• The book continues to say that "city proper as defined by administrative boundaries may not include suburban areas where an important proportion of the population working or studying in the city lives. (wikipedia.org)
  • While scooping will do on a day-to-day basis, you'll need to completely empty the litter and scrub the box at least once every week. (wikihow.com)
  • All below listed responsibilities must be completed in compliance with federal, state, local and company-specific regulations related to quality of product, employee and donor safety, and to the proper performance of day-to-day activities. (careerbuilder.com)
  • Although from a nutritional point of view canine adulthood is a life stage less critical than puppyhood and old age, feeding adult dogs a proper, well balanced diet is still of paramount importance. (professorshouse.com)
  • This fixes a run-time error that occured with `\citet{}` (empty list of keys). (haskell.org)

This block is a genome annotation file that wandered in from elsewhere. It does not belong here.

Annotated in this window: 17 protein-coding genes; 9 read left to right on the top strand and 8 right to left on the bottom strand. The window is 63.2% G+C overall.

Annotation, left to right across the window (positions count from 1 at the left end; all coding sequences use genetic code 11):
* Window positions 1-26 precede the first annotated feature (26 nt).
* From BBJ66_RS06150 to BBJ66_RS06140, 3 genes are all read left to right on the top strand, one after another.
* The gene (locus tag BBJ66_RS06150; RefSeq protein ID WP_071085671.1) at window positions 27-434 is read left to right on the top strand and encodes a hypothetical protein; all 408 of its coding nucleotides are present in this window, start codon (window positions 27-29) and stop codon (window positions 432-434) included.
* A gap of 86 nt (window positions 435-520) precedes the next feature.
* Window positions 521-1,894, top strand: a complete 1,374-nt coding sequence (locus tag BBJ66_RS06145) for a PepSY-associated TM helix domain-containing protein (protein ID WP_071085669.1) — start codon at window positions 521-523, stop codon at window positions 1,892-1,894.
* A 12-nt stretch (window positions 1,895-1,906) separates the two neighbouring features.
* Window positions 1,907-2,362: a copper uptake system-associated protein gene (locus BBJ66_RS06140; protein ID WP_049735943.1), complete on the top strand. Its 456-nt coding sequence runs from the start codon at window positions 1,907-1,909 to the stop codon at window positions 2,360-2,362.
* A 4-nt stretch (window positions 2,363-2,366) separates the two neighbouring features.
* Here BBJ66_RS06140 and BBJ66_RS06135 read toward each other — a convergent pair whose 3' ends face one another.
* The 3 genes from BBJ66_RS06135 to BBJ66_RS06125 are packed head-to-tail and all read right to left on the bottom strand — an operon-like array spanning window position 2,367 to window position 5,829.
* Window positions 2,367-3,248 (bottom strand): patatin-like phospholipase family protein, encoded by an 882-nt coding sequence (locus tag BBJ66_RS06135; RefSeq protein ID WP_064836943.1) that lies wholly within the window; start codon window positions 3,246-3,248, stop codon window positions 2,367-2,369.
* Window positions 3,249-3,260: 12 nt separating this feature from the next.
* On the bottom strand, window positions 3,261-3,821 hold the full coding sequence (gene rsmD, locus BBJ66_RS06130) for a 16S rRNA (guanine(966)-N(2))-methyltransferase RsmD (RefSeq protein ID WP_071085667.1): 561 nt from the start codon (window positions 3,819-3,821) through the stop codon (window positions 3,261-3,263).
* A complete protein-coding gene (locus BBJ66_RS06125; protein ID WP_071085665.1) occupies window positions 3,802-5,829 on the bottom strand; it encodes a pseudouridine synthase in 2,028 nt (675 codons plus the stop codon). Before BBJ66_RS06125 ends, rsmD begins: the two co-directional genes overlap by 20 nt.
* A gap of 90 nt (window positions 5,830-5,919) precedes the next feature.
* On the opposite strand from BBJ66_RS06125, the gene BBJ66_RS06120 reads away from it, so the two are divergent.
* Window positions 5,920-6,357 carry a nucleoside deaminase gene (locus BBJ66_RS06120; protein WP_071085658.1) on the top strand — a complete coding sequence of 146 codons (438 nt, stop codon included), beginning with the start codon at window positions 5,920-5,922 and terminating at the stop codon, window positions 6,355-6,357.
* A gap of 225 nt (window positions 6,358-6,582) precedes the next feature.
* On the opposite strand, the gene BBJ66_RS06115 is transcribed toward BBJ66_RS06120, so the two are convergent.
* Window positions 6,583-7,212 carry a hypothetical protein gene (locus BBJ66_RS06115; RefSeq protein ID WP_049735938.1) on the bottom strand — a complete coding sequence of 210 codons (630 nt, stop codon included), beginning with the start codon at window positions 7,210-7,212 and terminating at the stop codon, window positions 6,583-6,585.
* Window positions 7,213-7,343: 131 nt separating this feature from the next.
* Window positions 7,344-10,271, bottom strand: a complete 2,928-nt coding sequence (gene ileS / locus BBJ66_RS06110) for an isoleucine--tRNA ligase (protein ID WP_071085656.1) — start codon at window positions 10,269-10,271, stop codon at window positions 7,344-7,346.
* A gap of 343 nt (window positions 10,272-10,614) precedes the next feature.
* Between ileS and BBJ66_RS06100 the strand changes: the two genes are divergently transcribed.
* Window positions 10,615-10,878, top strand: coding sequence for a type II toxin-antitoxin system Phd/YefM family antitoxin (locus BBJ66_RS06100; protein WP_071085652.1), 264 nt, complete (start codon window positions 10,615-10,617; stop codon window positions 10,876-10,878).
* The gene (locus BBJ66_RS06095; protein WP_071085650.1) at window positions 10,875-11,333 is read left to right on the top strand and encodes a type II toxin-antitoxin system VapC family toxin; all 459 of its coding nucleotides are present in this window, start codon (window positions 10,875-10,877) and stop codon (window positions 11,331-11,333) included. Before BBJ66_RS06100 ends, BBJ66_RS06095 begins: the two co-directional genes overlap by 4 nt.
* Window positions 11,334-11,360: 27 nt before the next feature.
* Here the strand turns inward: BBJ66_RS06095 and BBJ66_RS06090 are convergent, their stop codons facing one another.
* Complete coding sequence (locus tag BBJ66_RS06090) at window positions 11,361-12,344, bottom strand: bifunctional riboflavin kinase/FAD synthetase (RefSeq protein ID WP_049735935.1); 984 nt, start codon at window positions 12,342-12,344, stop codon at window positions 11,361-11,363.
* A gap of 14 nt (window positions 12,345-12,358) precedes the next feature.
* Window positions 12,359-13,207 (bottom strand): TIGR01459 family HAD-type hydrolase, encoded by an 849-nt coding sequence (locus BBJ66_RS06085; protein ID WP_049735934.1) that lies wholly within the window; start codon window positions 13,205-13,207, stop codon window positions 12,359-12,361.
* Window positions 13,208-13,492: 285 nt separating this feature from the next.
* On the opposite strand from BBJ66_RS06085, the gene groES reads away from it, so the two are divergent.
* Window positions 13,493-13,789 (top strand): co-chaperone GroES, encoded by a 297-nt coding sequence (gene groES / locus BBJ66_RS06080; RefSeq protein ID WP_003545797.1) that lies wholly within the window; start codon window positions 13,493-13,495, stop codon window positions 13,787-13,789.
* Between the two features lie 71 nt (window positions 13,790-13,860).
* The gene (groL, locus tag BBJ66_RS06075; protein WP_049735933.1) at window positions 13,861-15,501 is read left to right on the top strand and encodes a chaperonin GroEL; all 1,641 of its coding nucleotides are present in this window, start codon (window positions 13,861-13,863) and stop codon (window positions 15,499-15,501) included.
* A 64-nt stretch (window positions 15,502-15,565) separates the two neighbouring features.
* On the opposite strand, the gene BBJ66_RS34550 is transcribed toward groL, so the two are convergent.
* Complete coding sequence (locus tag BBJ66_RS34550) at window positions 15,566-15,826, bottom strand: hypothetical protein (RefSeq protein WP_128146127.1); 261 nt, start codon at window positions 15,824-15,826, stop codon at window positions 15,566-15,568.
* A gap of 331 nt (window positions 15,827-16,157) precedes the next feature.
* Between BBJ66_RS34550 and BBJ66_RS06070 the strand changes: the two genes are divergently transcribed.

• Correctly handle empty bullet list items. (haskell.org)
  • Robert Stayton: pi.xsl In dbfo-need, replace empty list-item-label with empty block to make output valid. (sourceforge.net)
  • for_each from the overload list -- and end up with an empty list, thus the error message. (gnu.org)
  • We probably need to special-case the overload resolution process to handle this case: when we end up with an empty overload list but there is a function that would match were it not for a local class, we should report so. (gnu.org)
  • Your wish list is currently empty. (power-systems.com)